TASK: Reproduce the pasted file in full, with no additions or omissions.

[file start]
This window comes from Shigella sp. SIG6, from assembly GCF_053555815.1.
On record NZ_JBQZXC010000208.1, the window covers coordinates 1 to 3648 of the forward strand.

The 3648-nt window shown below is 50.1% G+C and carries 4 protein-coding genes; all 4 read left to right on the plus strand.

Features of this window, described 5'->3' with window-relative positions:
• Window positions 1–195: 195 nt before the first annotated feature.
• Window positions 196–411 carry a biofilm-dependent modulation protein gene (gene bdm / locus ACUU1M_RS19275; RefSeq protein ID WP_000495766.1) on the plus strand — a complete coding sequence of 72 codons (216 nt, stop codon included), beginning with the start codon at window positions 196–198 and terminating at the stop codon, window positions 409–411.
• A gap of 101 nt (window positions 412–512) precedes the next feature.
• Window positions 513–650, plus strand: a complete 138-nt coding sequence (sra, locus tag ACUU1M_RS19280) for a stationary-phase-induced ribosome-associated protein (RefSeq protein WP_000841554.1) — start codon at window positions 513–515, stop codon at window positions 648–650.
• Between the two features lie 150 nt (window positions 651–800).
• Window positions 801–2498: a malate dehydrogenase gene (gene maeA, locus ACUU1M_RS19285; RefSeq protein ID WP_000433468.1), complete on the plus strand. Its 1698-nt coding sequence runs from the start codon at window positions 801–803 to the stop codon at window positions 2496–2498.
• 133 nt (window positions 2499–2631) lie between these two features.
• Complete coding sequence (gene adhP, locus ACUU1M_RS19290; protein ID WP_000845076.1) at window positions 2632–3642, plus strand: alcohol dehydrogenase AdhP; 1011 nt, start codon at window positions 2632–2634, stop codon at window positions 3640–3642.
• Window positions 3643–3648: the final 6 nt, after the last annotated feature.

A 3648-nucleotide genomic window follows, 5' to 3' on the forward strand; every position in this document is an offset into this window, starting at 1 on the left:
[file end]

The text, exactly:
This window comes from Shigella sp. SIG6, from assembly GCF_053555815.1.
On record NZ_JBQZXC010000208.1, the window covers coordinates 1 to 3648 of the forward strand.

The 3648-nt window shown below is 50.1% G+C and carries 4 protein-coding genes; all 4 read left to right on the plus strand.

Features of this window, described 5'->3' with window-relative positions:
• Window positions 1–195: 195 nt before the first annotated feature.
• Window positions 196–411 carry a biofilm-dependent modulation protein gene (gene bdm / locus ACUU1M_RS19275; RefSeq protein ID WP_000495766.1) on the plus strand — a complete coding sequence of 72 codons (216 nt, stop codon included), beginning with the start codon at window positions 196–198 and terminating at the stop codon, window positions 409–411.
• A gap of 101 nt (window positions 412–512) precedes the next feature.
• Window positions 513–650, plus strand: a complete 138-nt coding sequence (sra, locus tag ACUU1M_RS19280) for a stationary-phase-induced ribosome-associated protein (RefSeq protein WP_000841554.1) — start codon at window positions 513–515, stop codon at window positions 648–650.
• Between the two features lie 150 nt (window positions 651–800).
• Window positions 801–2498: a malate dehydrogenase gene (gene maeA, locus ACUU1M_RS19285; RefSeq protein ID WP_000433468.1), complete on the plus strand. Its 1698-nt coding sequence runs from the start codon at window positions 801–803 to the stop codon at window positions 2496–2498.
• 133 nt (window positions 2499–2631) lie between these two features.
• Complete coding sequence (gene adhP, locus ACUU1M_RS19290; protein ID WP_000845076.1) at window positions 2632–3642, plus strand: alcohol dehydrogenase AdhP; 1011 nt, start codon at window positions 2632–2634, stop codon at window positions 3640–3642.
• Window positions 3643–3648: the final 6 nt, after the last annotated feature.

A 3648-nucleotide genomic window follows, 5' to 3' on the forward strand; every position in this document is an offset into this window, starting at 1 on the left: